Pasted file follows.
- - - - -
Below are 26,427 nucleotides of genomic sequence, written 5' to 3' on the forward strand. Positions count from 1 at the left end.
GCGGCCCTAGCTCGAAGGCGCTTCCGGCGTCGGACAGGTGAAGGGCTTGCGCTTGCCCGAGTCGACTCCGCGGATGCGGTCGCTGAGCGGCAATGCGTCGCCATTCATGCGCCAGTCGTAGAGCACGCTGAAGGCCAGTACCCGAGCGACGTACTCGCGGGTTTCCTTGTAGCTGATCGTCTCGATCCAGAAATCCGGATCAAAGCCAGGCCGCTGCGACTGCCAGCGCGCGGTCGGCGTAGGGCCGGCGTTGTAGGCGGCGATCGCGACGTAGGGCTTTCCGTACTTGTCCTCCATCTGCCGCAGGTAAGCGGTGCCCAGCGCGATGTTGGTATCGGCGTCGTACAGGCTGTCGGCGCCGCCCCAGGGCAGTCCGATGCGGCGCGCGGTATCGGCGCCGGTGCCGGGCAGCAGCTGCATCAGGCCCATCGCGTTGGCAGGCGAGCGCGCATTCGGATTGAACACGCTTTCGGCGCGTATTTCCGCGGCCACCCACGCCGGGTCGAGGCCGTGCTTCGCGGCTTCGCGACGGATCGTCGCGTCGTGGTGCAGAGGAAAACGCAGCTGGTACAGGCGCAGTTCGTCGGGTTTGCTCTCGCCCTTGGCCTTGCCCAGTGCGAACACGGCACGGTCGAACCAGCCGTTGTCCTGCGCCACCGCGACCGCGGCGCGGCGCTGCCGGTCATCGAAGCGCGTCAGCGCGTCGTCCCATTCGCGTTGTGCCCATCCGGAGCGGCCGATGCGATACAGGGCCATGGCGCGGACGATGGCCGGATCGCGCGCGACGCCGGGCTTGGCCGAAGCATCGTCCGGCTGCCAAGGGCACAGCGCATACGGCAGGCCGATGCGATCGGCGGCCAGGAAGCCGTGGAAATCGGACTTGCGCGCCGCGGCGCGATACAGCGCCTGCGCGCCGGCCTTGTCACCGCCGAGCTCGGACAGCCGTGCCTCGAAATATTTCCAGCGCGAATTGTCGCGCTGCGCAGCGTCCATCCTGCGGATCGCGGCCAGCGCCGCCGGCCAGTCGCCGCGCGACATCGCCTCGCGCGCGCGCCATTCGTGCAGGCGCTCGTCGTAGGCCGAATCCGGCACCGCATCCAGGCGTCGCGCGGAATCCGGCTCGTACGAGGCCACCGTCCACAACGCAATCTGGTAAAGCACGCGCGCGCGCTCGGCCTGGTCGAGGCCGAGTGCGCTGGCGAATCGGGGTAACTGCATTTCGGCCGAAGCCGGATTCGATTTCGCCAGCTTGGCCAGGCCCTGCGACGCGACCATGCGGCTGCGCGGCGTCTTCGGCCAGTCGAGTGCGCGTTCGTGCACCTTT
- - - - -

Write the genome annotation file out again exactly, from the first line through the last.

Below are 26,427 nucleotides of genomic sequence, written 5' to 3' on the forward strand. Positions count from 1 at the left end.
GCGGCCCTAGCTCGAAGGCGCTTCCGGCGTCGGACAGGTGAAGGGCTTGCGCTTGCCCGAGTCGACTCCGCGGATGCGGTCGCTGAGCGGCAATGCGTCGCCATTCATGCGCCAGTCGTAGAGCACGCTGAAGGCCAGTACCCGAGCGACGTACTCGCGGGTTTCCTTGTAGCTGATCGTCTCGATCCAGAAATCCGGATCAAAGCCAGGCCGCTGCGACTGCCAGCGCGCGGTCGGCGTAGGGCCGGCGTTGTAGGCGGCGATCGCGACGTAGGGCTTTCCGTACTTGTCCTCCATCTGCCGCAGGTAAGCGGTGCCCAGCGCGATGTTGGTATCGGCGTCGTACAGGCTGTCGGCGCCGCCCCAGGGCAGTCCGATGCGGCGCGCGGTATCGGCGCCGGTGCCGGGCAGCAGCTGCATCAGGCCCATCGCGTTGGCAGGCGAGCGCGCATTCGGATTGAACACGCTTTCGGCGCGTATTTCCGCGGCCACCCACGCCGGGTCGAGGCCGTGCTTCGCGGCTTCGCGACGGATCGTCGCGTCGTGGTGCAGAGGAAAACGCAGCTGGTACAGGCGCAGTTCGTCGGGTTTGCTCTCGCCCTTGGCCTTGCCCAGTGCGAACACGGCACGGTCGAACCAGCCGTTGTCCTGCGCCACCGCGACCGCGGCGCGGCGCTGCCGGTCATCGAAGCGCGTCAGCGCGTCGTCCCATTCGCGTTGTGCCCATCCGGAGCGGCCGATGCGATACAGGGCCATGGCGCGGACGATGGCCGGATCGCGCGCGACGCCGGGCTTGGCCGAAGCATCGTCCGGCTGCCAAGGGCACAGCGCATACGGCAGGCCGATGCGATCGGCGGCCAGGAAGCCGTGGAAATCGGACTTGCGCGCCGCGGCGCGATACAGCGCCTGCGCGCCGGCCTTGTCACCGCCGAGCTCGGACAGCCGTGCCTCGAAATATTTCCAGCGCGAATTGTCGCGCTGCGCAGCGTCCATCCTGCGGATCGCGGCCAGCGCCGCCGGCCAGTCGCCGCGCGACATCGCCTCGCGCGCGCGCCATTCGTGCAGGCGCTCGTCGTAGGCCGAATCCGGCACCGCATCCAGGCGTCGCGCGGAATCCGGCTCGTACGAGGCCACCGTCCACAACGCAATCTGGTAAAGCACGCGCGCGCGCTCGGCCTGGTCGAGGCCGAGTGCGCTGGCGAATCGGGGTAACTGCATTTCGGCCGAAGCCGGATTCGATTTCGCCAGCTTGGCCAGGCCCTGCGACGCGACCATGCGGCTGCGCGGCGTCTTCGGCCAGTCGAGTGCGCGTTCGTGCACCTTT